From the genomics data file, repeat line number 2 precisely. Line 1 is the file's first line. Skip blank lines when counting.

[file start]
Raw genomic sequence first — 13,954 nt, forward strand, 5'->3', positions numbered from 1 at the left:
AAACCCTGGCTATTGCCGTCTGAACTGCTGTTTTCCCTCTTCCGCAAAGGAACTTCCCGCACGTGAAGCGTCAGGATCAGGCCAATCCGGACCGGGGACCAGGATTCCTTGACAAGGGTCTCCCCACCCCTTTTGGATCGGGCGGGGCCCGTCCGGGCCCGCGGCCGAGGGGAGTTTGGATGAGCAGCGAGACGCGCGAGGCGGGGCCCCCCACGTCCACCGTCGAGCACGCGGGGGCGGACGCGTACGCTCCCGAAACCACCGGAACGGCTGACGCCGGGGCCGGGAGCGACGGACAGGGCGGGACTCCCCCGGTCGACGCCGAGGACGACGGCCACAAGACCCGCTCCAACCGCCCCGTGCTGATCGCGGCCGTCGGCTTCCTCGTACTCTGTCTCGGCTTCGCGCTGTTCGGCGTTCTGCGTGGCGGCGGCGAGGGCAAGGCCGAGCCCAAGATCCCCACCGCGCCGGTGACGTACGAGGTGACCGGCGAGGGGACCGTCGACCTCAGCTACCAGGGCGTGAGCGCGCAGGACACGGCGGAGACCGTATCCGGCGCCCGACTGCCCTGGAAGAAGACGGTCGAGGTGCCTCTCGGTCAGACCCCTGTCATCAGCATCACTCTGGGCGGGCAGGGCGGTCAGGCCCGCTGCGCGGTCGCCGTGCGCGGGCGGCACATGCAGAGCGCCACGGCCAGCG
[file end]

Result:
AAACCCTGGCTATTGCCGTCTGAACTGCTGTTTTCCCTCTTCCGCAAAGGAACTTCCCGCACGTGAAGCGTCAGGATCAGGCCAATCCGGACCGGGGACCAGGATTCCTTGACAAGGGTCTCCCCACCCCTTTTGGATCGGGCGGGGCCCGTCCGGGCCCGCGGCCGAGGGGAGTTTGGATGAGCAGCGAGACGCGCGAGGCGGGGCCCCCCACGTCCACCGTCGAGCACGCGGGGGCGGACGCGTACGCTCCCGAAACCACCGGAACGGCTGACGCCGGGGCCGGGAGCGACGGACAGGGCGGGACTCCCCCGGTCGACGCCGAGGACGACGGCCACAAGACCCGCTCCAACCGCCCCGTGCTGATCGCGGCCGTCGGCTTCCTCGTACTCTGTCTCGGCTTCGCGCTGTTCGGCGTTCTGCGTGGCGGCGGCGAGGGCAAGGCCGAGCCCAAGATCCCCACCGCGCCGGTGACGTACGAGGTGACCGGCGAGGGGACCGTCGACCTCAGCTACCAGGGCGTGAGCGCGCAGGACACGGCGGAGACCGTATCCGGCGCCCGACTGCCCTGGAAGAAGACGGTCGAGGTGCCTCTCGGTCAGACCCCTGTCATCAGCATCACTCTGGGCGGGCAGGGCGGTCAGGCCCGCTGCGCGGTCGCCGTGCGCGGGCGGCACATGCAGAGCGCCACGGCCAGCG